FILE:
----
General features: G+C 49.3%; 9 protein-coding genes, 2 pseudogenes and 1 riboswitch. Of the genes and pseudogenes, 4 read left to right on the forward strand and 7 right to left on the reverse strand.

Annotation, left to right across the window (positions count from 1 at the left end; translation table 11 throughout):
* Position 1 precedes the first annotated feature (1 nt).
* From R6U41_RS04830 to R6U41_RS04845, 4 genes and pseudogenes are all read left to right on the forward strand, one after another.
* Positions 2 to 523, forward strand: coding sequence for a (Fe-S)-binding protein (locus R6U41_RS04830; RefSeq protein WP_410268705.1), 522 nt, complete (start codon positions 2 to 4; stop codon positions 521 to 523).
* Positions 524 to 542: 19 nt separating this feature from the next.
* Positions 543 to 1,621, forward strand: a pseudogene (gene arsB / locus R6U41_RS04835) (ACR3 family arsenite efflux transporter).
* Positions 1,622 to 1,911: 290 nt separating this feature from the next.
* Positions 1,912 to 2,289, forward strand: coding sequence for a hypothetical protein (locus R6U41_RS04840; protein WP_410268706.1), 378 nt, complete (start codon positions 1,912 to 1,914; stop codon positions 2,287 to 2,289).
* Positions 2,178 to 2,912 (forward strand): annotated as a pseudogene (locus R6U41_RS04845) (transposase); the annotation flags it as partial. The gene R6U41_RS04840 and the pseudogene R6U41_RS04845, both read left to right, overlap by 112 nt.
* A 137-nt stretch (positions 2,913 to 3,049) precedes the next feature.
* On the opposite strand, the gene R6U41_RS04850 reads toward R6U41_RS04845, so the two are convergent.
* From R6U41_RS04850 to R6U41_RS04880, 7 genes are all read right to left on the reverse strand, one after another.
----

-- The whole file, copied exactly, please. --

General features: G+C 49.3%; 9 protein-coding genes, 2 pseudogenes and 1 riboswitch. Of the genes and pseudogenes, 4 read left to right on the forward strand and 7 right to left on the reverse strand.

Annotation, left to right across the window (positions count from 1 at the left end; translation table 11 throughout):
* Position 1 precedes the first annotated feature (1 nt).
* From R6U41_RS04830 to R6U41_RS04845, 4 genes and pseudogenes are all read left to right on the forward strand, one after another.
* Positions 2 to 523, forward strand: coding sequence for a (Fe-S)-binding protein (locus R6U41_RS04830; RefSeq protein WP_410268705.1), 522 nt, complete (start codon positions 2 to 4; stop codon positions 521 to 523).
* Positions 524 to 542: 19 nt separating this feature from the next.
* Positions 543 to 1,621, forward strand: a pseudogene (gene arsB / locus R6U41_RS04835) (ACR3 family arsenite efflux transporter).
* Positions 1,622 to 1,911: 290 nt separating this feature from the next.
* Positions 1,912 to 2,289, forward strand: coding sequence for a hypothetical protein (locus R6U41_RS04840; protein WP_410268706.1), 378 nt, complete (start codon positions 1,912 to 1,914; stop codon positions 2,287 to 2,289).
* Positions 2,178 to 2,912 (forward strand): annotated as a pseudogene (locus R6U41_RS04845) (transposase); the annotation flags it as partial. The gene R6U41_RS04840 and the pseudogene R6U41_RS04845, both read left to right, overlap by 112 nt.
* A 137-nt stretch (positions 2,913 to 3,049) precedes the next feature.
* On the opposite strand, the gene R6U41_RS04850 reads toward R6U41_RS04845, so the two are convergent.
* From R6U41_RS04850 to R6U41_RS04880, 7 genes are all read right to left on the reverse strand, one after another.